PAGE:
The Huntington’s Disease Society of America (HSDA) has grouped these symptoms according to the stage of the disease (which may be helpful for caregivers to know):
- Early stage
- Subtle changes in coordination; some involuntary movements (chorea)
- Difficulty thinking through problems
- Mood changes; depression; irritability
- Middle stage
- More involuntary movements (movement disorder may become more of a problem)
- Diminished ability to speak and difficulty swallowing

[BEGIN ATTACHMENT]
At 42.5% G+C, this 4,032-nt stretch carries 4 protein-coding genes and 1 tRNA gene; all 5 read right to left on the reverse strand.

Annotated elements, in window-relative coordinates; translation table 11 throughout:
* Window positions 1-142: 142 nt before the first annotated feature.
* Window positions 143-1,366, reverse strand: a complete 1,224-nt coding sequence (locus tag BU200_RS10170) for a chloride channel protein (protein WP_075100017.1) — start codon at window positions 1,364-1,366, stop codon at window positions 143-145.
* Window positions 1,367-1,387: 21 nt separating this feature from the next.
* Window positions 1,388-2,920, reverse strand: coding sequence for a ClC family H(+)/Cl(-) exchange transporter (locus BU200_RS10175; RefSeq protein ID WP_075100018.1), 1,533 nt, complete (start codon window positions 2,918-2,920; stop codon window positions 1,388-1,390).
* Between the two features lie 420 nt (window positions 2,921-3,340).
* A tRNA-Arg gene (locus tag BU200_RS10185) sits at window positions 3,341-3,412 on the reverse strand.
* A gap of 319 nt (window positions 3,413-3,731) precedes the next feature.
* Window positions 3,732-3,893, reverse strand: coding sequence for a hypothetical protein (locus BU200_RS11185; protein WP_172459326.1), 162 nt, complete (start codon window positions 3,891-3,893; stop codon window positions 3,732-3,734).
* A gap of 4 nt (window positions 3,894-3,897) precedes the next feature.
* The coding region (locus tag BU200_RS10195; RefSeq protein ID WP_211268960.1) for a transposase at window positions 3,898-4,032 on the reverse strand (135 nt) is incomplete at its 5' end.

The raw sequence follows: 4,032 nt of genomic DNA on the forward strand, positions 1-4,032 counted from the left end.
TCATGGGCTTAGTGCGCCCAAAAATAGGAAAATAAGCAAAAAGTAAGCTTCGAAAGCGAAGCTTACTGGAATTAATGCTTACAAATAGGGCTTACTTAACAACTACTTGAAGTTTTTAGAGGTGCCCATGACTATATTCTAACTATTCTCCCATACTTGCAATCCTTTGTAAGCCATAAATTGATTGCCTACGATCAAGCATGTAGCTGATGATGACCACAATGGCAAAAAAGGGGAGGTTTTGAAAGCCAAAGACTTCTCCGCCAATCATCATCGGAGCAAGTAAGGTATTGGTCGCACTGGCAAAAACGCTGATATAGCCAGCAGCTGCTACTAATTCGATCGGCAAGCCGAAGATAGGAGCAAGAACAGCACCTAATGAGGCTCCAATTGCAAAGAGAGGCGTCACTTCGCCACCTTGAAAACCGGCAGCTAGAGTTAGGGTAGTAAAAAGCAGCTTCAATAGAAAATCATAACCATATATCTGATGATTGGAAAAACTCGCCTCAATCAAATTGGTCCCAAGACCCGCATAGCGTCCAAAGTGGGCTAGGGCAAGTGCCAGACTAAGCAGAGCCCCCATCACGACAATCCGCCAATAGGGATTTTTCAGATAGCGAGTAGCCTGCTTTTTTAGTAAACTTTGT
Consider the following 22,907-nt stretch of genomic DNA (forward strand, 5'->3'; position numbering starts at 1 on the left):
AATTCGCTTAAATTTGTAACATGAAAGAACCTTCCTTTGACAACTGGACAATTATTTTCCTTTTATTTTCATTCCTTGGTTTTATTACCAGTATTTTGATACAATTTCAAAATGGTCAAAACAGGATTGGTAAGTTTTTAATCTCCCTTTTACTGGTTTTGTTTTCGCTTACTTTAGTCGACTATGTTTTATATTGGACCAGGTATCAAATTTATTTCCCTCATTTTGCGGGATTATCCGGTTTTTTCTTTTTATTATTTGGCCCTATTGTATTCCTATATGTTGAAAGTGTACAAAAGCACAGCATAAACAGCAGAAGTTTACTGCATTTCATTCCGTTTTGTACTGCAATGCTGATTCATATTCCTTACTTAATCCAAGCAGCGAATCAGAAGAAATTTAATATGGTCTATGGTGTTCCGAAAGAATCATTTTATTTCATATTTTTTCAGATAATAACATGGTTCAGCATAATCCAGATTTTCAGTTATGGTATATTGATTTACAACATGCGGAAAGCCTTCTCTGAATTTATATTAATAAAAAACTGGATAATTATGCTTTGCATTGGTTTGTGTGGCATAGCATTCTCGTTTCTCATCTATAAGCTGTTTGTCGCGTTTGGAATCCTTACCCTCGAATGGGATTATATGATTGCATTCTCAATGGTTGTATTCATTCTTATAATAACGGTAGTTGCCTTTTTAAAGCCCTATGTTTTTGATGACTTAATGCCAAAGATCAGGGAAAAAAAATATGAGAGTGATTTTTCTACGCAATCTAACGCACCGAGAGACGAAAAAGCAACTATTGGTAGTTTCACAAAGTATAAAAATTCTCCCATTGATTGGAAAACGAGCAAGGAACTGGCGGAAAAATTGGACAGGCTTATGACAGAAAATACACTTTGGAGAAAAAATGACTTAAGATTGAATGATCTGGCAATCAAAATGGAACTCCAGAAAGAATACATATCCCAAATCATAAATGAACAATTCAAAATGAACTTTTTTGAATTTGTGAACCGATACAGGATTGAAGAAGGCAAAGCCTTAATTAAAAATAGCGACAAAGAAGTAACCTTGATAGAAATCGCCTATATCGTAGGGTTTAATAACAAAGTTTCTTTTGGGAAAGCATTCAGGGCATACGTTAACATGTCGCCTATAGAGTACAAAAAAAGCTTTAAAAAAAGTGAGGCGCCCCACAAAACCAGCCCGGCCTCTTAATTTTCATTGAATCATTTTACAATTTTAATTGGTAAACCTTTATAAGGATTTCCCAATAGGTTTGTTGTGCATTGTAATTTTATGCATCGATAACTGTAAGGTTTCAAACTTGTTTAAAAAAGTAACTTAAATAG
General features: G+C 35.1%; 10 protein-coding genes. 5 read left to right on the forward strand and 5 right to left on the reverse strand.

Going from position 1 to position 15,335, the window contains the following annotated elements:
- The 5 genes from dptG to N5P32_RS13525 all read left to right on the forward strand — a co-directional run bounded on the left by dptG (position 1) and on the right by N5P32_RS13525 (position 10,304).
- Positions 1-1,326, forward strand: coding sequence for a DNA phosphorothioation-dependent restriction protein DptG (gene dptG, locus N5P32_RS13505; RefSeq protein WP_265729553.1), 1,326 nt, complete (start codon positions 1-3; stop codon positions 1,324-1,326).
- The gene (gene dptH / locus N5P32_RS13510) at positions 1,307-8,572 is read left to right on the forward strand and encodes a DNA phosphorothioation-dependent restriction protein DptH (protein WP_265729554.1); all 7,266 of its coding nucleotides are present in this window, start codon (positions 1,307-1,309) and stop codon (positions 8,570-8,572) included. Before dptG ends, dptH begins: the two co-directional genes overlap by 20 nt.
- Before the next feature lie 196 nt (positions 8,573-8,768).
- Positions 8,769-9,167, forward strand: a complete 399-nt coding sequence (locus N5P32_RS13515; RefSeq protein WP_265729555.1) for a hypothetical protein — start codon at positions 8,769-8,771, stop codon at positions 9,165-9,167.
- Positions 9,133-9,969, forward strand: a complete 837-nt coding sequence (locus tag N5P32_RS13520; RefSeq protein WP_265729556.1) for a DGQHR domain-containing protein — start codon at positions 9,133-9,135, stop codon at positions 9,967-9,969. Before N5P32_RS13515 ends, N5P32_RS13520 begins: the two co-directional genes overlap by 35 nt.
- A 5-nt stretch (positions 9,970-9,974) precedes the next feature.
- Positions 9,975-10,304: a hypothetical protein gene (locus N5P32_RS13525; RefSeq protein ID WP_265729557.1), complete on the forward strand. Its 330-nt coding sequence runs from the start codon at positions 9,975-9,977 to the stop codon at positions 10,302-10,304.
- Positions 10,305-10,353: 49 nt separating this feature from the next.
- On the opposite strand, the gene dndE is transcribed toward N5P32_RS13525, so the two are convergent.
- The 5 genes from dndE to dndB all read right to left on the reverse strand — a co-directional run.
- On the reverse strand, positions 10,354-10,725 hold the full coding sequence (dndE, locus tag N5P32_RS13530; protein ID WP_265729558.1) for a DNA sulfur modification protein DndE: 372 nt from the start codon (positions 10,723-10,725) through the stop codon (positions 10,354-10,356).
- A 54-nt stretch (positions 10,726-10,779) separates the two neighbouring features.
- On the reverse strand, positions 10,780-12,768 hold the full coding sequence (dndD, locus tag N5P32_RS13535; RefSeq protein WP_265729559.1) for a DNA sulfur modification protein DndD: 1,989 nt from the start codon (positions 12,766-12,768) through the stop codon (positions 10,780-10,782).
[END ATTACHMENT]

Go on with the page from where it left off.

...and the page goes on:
- Daily activities getting harder
- Late stage
- Chorea becoming an acute problem
- Choking becoming a major concern
- Inability to move, walk, or speak
According to the HSDA, in the late stages of Huntington’s disease, the individual is completely dependent on a caregiver for basic needs. In all stages of HD, weight loss is an important complication and can correspond with symptoms getting worse; this may be countered by adjusting the person’s diet. When a person with Huntington’s disease passes away, it is usually due to complications of the disease, such as choking or infection, and not from the disease itself.
What are some tips for a caregiver who is caring for someone with Huntington’s disease?
Here are some caregiver tips and information to help as you care for someone with Huntington’s disease (HD):